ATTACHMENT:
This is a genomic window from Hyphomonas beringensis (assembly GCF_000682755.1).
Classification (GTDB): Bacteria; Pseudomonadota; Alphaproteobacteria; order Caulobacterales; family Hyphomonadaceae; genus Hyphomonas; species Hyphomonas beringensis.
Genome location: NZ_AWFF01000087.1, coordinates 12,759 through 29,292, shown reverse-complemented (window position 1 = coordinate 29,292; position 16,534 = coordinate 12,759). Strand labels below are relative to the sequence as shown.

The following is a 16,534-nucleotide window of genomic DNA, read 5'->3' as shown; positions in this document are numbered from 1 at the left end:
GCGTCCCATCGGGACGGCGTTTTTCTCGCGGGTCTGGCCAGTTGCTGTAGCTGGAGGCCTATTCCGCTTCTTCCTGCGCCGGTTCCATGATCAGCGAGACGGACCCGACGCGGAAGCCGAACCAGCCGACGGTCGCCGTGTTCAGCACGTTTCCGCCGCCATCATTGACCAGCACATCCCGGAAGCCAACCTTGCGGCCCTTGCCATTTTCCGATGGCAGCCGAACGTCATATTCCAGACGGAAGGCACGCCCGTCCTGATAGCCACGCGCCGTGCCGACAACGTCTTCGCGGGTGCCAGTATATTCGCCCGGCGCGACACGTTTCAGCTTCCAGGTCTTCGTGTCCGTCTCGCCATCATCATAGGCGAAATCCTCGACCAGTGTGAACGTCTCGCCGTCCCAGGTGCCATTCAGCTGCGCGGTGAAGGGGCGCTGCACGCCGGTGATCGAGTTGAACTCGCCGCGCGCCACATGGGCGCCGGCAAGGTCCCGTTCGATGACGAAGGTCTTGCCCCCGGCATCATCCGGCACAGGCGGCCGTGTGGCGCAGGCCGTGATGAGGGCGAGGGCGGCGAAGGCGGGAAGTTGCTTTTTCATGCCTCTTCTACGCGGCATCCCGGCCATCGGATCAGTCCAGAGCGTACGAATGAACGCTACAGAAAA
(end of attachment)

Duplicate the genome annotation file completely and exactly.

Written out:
This is a genomic window from Hyphomonas beringensis (assembly GCF_000682755.1).
Classification (GTDB): Bacteria; Pseudomonadota; Alphaproteobacteria; order Caulobacterales; family Hyphomonadaceae; genus Hyphomonas; species Hyphomonas beringensis.
Genome location: NZ_AWFF01000087.1, coordinates 12,759 through 29,292, shown reverse-complemented (window position 1 = coordinate 29,292; position 16,534 = coordinate 12,759). Strand labels below are relative to the sequence as shown.

The following is a 16,534-nucleotide window of genomic DNA, read 5'->3' as shown; positions in this document are numbered from 1 at the left end:
GCGTCCCATCGGGACGGCGTTTTTCTCGCGGGTCTGGCCAGTTGCTGTAGCTGGAGGCCTATTCCGCTTCTTCCTGCGCCGGTTCCATGATCAGCGAGACGGACCCGACGCGGAAGCCGAACCAGCCGACGGTCGCCGTGTTCAGCACGTTTCCGCCGCCATCATTGACCAGCACATCCCGGAAGCCAACCTTGCGGCCCTTGCCATTTTCCGATGGCAGCCGAACGTCATATTCCAGACGGAAGGCACGCCCGTCCTGATAGCCACGCGCCGTGCCGACAACGTCTTCGCGGGTGCCAGTATATTCGCCCGGCGCGACACGTTTCAGCTTCCAGGTCTTCGTGTCCGTCTCGCCATCATCATAGGCGAAATCCTCGACCAGTGTGAACGTCTCGCCGTCCCAGGTGCCATTCAGCTGCGCGGTGAAGGGGCGCTGCACGCCGGTGATCGAGTTGAACTCGCCGCGCGCCACATGGGCGCCGGCAAGGTCCCGTTCGATGACGAAGGTCTTGCCCCCGGCATCATCCGGCACAGGCGGCCGTGTGGCGCAGGCCGTGATGAGGGCGAGGGCGGCGAAGGCGGGAAGTTGCTTTTTCATGCCTCTTCTACGCGGCATCCCGGCCATCGGATCAGTCCAGAGCGTACGAATGAACGCTACAGAAAA